AE Williams from Atlanta, GA on August 27, 2012:

Docmo... what took me so long to read this? It's a great piece of writing and you have an easygoing prose. You're not overzealous and you don't leave the reader wondering "is that it?" You actually do a great job of drawing the reader and bringing in the central conflict. I was entranced, buddy. Great work and I can't wait to read part II!!

-Aubrey

Mohan Kumar (author) from UK on August 16, 2012:

Mary, you're a star- thank you so much for your wonderful comments and readership. And thanks for sharing this.

Mohan Kumar (author) from UK on August 16, 2012:

Maria- you've really got me beaming. I want to be liked for my writing, and not for my genre. I hope people will read whatever I write, for the way I write it and present it. this way I can escape the confines of genre and be like those writers of the past who didn't have 'tag's and 'genre' classifications to confine them. Isn't that one way of not being predictable, apart from hoping to be predictably 'good'. Love and hugs x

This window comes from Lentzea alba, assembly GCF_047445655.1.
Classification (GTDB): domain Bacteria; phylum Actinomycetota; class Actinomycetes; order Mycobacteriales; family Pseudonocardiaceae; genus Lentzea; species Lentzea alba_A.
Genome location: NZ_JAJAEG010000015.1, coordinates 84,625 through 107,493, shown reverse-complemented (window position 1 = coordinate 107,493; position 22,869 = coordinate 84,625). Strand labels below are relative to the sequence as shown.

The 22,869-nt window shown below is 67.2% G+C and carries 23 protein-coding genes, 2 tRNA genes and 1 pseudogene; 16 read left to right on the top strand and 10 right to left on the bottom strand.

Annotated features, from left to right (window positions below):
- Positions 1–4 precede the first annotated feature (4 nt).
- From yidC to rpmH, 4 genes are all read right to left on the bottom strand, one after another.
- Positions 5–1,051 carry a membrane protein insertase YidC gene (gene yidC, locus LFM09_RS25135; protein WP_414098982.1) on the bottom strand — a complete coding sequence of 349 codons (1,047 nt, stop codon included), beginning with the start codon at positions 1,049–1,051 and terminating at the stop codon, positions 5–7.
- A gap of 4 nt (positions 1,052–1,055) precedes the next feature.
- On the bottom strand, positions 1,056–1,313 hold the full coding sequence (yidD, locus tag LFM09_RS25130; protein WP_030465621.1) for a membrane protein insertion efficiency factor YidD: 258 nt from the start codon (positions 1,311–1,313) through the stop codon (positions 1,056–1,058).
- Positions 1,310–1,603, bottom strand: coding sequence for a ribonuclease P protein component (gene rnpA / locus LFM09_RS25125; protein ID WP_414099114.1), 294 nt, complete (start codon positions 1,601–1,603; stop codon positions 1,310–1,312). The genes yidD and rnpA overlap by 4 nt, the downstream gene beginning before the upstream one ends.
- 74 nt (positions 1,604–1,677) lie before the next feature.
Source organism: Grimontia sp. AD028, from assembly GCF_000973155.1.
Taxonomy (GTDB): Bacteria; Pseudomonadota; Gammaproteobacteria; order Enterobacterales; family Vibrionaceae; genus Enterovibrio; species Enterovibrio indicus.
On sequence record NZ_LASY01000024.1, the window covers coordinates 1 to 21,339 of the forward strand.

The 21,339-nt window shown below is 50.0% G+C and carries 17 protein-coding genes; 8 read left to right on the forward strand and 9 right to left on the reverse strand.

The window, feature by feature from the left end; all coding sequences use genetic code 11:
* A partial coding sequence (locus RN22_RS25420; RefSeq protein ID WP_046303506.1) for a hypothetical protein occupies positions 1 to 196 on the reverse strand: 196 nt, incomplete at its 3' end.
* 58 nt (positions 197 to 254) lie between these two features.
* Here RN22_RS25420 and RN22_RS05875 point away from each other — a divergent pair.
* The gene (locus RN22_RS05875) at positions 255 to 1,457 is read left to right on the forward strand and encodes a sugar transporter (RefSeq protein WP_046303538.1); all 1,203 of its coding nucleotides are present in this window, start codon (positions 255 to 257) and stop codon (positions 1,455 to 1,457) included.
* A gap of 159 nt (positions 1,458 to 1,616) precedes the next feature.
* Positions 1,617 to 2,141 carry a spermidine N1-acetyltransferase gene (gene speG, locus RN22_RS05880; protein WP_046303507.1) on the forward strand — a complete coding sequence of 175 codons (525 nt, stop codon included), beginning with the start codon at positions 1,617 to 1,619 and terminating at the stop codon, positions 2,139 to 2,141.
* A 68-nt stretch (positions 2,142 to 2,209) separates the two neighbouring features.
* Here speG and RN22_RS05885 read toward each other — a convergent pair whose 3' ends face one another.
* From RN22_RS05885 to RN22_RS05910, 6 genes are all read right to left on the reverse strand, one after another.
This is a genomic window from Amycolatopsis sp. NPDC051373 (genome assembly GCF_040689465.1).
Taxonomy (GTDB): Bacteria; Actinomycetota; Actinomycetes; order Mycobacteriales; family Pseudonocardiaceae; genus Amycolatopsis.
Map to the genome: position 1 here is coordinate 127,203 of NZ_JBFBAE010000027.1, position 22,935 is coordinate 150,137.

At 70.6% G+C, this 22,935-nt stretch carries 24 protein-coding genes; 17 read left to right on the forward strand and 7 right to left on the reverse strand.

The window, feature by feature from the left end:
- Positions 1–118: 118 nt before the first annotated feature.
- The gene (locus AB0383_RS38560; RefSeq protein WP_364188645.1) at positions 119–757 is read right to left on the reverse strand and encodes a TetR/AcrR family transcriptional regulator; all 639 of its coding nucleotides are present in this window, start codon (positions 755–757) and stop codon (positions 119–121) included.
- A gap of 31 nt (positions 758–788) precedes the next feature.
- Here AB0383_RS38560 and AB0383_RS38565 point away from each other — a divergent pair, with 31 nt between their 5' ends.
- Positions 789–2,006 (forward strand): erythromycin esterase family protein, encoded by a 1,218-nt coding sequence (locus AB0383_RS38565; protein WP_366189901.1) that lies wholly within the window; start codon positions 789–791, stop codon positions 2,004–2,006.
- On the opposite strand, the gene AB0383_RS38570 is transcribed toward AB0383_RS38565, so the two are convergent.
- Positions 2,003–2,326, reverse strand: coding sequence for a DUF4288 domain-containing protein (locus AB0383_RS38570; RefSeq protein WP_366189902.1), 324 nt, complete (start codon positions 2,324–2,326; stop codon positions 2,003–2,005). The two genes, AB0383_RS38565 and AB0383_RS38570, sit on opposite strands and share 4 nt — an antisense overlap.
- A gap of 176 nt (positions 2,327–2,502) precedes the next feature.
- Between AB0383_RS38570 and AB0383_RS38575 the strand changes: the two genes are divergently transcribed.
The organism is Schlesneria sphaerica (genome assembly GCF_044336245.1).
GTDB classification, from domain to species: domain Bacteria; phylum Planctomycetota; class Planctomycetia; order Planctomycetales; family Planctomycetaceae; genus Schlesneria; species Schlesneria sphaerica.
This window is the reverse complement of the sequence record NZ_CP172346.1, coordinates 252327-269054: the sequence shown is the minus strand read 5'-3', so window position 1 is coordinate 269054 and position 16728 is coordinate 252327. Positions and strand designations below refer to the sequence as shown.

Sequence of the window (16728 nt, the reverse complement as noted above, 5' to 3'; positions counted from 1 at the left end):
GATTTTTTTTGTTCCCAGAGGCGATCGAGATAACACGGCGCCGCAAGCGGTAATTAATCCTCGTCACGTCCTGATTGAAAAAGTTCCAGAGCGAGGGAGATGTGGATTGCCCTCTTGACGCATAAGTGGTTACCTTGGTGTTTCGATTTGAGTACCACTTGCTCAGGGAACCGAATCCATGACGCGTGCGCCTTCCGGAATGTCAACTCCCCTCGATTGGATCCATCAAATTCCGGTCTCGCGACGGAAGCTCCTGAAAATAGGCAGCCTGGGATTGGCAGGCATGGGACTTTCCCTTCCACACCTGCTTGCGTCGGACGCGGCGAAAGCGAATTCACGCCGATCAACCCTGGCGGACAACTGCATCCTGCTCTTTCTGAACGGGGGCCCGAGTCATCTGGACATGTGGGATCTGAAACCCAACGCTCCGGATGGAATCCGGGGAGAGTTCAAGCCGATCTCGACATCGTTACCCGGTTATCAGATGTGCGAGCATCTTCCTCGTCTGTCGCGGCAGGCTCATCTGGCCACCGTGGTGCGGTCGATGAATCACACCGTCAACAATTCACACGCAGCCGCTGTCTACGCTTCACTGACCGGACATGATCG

Mohan Kumar (author) from UK on August 16, 2012:

Thanks Nell, much appreciated!

Mohan Kumar (author) from UK on August 16, 2012:

drbj- from one 'hooker' to another I really appreciate your comments. You, too hoke the reader in and am glad to be thought of in the same way. Thank you!

Mohan Kumar (author) from UK on August 16, 2012:

xstatic-- this is the first time I've attempted the female POV in this style of fiction, with some trepidation of course. Thank you!

Mary Craig from New York on August 15, 2012:

You weave a web that pulls the reader in happily. I read Part II and had to come back here to read Part I. What a wonderful story...thank goodness for your David character or we might not have it to read ;)

Voted up, awesome, and interesting. Sharing with my followers so they can be drawn in too!!

Maria Jordan from Jeffersonville PA on August 14, 2012:

Dear Mohan,

I am immediately captivated by the title and your illustrations. Your style is confident and draws the reader immediately into the story, an online "page turner".

I am struggling to pick a favorite genre in your writing, for you are masterful in all. I do love a "good book" and this sure has the makings of one. Moving on and voted UP and UABI. Hugs, Maria

Nell Rose from England on August 14, 2012:

Hi Mohan, interesting start to your story, especially writing from a girls point of view, just of to read the rest!

drbj and sherry from south Florida on August 14, 2012:

For me, Mohan, the mark of a very good writer is to entertain and to hook the reader although not always in that order. You have done just that with this first chapter in 'Suzie's' story, so count me in for the series.